Coinciding with O'Brien's obvious knowledge and love for the time/area shown, it's easy to get a good feel for postbellum Washington, D.C. The scenery and the various aspects of the city are always described and so easy to imagine. Such detail is worked into the narrative easily, and doesn't distract from the main focus of the momentum that O'Brien started off with. Appearances from well-known historical personages - from Pinkerton to Lafayette Baker to Mary and Robert Todd Lincoln - are fun additions while adding to the overall benefit of the story. The main characters can come across as slightly blasé and flat, but for the most part, they are wildly disparate and well-rounded people with unique motivations and personalities. I thought the secondary and tertiary characters were great additions - and ones that often stole the show from Temple and his various antagonists.

I did have some issues with dialogue and vocabulary of the novel. Sometimes the interactions between characters and how they talked felt just off to me, but it was an intermittent problem and so small of a one that didn't distract me too much from the story itself. I also felt very uncomfortable with how many times the n-word was used - authentic or not. While that may be how the populace talked and addressed other races at the time, I will never be okay with reading it. A personal issue, to be quite honest, and one I don't begrudge the author for using. O'Brien is authentic to history in so many ways over the course of the novel, and my personal attitudes didn't drastically impact my reaction to the novel. Just be warned, it is used frequently.

The twist at the end is a good one, if not a wholly unexpected turn of events. Those familiar with conspiracies about Lincoln's death will half-expect how things turn out with the conspiracy, but O'Brien is more than capable of  managing to manipulate a different ending than the one I assumed it would be. If The Lincoln Conspiracy ends with less solid resolution than I think it deserved, it is still a rewarding, engaging and creative novel about an interesting time, peopled with well-drawn characters.

Don't miss the other stops in store for this fast-paced thriller! 

Tuesday, November 13
Review at Ageless Pages Reviews
Review & Giveaway at Always With a Book

Wednesday, November 14
Review at The Relentless Reader

Thursday, November 15
Review & Giveaway at The Novel Life
Author Interview & Giveaway at The Relentless Reader

Friday, November 16
Author Interview at The Novel Life

Monday, November 19
Review at Confessions of an Avid Reader
Review at Lit Addicted Brit
Author Interview at Tribute Books

Tuesday, November 20
Review at The Bookworm
Feature & Giveaway at Historical Tapestry

Wednesday, November 21
Review at Crystal Book Reviews
Author Guest Post at Confessions of an Avid Reader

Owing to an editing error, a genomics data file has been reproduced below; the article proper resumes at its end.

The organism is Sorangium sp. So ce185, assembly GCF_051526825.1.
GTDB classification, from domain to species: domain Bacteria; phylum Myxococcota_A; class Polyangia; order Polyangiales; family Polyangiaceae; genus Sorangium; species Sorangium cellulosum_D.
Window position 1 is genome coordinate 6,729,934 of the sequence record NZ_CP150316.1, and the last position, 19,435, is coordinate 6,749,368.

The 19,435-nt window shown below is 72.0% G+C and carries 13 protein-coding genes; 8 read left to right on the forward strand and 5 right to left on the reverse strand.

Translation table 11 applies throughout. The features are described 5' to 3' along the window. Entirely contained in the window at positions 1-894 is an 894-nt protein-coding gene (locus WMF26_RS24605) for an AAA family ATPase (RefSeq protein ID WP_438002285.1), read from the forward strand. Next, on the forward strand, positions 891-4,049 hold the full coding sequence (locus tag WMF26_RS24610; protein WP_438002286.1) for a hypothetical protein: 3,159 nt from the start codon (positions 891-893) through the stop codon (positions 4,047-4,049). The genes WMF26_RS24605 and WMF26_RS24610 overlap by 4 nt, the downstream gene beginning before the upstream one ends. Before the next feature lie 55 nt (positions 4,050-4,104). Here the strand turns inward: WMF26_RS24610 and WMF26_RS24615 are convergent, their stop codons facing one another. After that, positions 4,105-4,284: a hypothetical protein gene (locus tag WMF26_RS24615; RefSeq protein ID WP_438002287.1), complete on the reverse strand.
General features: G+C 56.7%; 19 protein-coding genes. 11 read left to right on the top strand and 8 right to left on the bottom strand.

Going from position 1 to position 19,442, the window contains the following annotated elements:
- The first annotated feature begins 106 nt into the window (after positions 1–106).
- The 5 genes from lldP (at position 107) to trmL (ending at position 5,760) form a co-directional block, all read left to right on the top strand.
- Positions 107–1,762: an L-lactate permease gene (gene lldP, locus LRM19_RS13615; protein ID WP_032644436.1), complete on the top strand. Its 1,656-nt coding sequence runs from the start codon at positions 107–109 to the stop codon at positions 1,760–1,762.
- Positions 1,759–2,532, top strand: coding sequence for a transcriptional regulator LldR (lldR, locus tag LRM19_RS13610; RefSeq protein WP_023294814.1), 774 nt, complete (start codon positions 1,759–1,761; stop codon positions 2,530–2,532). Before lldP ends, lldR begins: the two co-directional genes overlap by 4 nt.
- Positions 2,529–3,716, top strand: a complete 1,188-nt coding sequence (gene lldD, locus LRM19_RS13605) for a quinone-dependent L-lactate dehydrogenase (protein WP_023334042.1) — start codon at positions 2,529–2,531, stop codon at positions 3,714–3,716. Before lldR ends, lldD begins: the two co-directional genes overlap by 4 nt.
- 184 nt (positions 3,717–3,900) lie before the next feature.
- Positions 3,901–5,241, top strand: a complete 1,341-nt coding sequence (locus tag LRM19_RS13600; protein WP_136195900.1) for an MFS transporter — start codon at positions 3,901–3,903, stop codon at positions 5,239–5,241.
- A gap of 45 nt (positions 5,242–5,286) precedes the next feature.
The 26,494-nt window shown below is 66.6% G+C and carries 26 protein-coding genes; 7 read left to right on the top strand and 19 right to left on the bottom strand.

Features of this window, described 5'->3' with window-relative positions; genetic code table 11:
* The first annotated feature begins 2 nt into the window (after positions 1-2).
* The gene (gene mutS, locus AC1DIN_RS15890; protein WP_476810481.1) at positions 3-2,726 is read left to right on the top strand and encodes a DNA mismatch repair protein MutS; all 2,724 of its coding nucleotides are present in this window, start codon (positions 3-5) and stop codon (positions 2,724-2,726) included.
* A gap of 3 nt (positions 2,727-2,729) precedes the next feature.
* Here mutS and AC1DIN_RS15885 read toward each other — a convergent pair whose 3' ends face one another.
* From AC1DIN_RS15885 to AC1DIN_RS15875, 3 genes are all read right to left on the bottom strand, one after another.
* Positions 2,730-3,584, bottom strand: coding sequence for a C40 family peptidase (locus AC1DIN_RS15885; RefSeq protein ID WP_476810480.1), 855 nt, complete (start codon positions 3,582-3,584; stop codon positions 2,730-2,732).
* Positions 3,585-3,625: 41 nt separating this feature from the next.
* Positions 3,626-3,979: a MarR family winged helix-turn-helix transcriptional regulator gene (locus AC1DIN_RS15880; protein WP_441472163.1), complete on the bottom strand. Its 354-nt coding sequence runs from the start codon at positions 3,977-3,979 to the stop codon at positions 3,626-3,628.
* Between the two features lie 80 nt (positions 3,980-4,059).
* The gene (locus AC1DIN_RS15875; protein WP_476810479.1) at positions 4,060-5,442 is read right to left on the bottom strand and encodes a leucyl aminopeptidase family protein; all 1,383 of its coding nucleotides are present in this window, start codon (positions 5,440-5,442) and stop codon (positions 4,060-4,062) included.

Friday, November 23
Review at Sir Read A Lot

Monday, November 26
Review at Oh, for the Hook of a Book!
Review & Giveaway at Words and Peace

Tuesday, November 27
Review at A Bookish Affair
Author Interview & Giveaway at Oh, for the Hook of a Book!

Wednesday, November 28
Review at Book Journey
Review at My Reading Room
Author Guest Post & Giveaway at A Bookish Affair

Thursday, November 29
Review at The Musings of a Book Junkie
Author Interview at My Reading Room

Friday, November 30
Review at Impressions in Ink

Monday, December 3
Review at Bibliophilic Book Blog
Review & Giveaway at Broken Teepee
Giveaway at A Writer's Life: Working with the Muse

Tuesday, December 4
Review at Paperback Princess
Review at Cheryl's Book Nook

Wednesday, December 5
Review at Luxury Reading
Review at Stiletto Storytime
Author Guest Post & Giveaway at Paperback Princess

Thursday, December 6
Review at One Book at a Time
Review & Giveaway at Let Them Read Books


  1. Great review, Jessie! I'm pleased to see that the author delivered an accomplished historical novel that's both gripping and educational (at least for me!) Do you also plan on seeing the movie Lincoln when it comes out this week, seeing as you find Abraham Lincoln to be such a fascinating character?

    1. I do plan to! I am very interested by Lincoln and Daniel Day Lewis is always nothing short of impressive in his worl. Also: Joseph Gordon Levitt as Lincoln's son? I am so there!

  2. After reading The Lincoln Conspiracy, I am definitely on the edge of my seat about the movie! I loved the depth of The Lincoln Conspiracy but honestly don't remember the use of "the n word"...I teach in Southern MS and hear the word seems some young African American males call each other that (I can't even type the word here bc it is so inflammatory to me). I don't understand it in the least, and it stings everytime I hear it on our campus. So, I'm intrigued by why I didn't notice it in the book. Now I shall have to return to the book and do some digging :) I'm also wondering if maybe we're talking about two different "n words"? Very interesting and thorough review :)